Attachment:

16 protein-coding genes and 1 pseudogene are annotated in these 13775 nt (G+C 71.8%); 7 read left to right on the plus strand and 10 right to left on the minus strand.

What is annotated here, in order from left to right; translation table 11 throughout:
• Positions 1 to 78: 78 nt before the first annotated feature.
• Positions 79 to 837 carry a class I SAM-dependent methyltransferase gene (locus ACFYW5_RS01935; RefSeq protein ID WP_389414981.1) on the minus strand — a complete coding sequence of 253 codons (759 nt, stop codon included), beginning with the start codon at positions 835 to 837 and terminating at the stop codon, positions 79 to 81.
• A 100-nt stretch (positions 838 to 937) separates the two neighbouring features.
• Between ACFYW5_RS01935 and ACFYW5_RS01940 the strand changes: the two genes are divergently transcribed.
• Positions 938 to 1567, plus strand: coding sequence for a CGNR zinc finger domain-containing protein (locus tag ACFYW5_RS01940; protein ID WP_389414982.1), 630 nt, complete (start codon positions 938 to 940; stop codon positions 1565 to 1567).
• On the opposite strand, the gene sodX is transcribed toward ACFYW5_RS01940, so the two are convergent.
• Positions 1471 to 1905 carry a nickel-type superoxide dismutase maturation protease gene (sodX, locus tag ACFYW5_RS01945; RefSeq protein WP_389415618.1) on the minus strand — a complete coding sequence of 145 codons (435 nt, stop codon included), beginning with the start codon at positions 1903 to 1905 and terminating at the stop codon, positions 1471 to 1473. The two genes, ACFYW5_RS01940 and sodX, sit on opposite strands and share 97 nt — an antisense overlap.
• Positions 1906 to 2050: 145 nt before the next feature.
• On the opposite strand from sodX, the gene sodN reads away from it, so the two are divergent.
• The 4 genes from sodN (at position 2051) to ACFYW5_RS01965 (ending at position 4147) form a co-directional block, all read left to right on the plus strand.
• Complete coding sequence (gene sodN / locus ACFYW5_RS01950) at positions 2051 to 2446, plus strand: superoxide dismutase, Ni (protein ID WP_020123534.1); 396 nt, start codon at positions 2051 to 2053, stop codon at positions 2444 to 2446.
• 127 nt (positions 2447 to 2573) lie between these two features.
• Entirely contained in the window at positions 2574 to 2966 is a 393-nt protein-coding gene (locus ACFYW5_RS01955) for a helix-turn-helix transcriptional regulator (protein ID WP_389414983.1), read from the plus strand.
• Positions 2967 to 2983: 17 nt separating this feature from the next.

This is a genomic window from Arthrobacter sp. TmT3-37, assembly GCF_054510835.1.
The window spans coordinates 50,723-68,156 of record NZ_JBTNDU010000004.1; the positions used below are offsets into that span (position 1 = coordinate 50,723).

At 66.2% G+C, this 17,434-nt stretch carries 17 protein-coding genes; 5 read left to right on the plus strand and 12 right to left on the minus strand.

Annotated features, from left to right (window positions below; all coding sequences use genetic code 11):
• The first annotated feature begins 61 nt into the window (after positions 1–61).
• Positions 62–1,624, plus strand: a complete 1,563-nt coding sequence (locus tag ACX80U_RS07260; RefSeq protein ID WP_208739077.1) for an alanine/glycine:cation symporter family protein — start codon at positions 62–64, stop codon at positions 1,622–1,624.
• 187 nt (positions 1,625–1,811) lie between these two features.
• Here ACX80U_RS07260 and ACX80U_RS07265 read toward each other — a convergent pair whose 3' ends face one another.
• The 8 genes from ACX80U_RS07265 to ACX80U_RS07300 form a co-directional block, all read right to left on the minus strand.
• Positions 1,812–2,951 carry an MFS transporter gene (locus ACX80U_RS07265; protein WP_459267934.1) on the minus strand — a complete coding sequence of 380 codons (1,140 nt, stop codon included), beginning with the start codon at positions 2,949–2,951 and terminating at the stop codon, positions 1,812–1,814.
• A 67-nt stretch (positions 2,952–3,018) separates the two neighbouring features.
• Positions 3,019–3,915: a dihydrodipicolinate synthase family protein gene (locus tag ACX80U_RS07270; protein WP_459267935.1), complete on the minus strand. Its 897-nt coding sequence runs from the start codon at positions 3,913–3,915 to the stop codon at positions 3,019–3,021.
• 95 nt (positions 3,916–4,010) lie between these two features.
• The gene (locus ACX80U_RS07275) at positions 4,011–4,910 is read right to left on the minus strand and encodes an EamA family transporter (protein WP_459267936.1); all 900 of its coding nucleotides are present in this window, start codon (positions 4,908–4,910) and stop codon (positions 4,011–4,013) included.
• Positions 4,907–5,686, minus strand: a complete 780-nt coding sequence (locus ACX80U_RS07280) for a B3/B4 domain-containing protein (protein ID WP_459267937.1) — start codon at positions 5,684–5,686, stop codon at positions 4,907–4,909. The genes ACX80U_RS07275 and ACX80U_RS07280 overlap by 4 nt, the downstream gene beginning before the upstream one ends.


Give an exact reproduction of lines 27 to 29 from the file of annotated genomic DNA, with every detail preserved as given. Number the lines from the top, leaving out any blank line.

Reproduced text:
• A 67-nt stretch (positions 2,952–3,018) separates the two neighbouring features.
• Positions 3,019–3,915: a dihydrodipicolinate synthase family protein gene (locus tag ACX80U_RS07270; protein WP_459267935.1), complete on the minus strand. Its 897-nt coding sequence runs from the start codon at positions 3,913–3,915 to the stop codon at positions 3,019–3,021.
• 95 nt (positions 3,916–4,010) lie between these two features.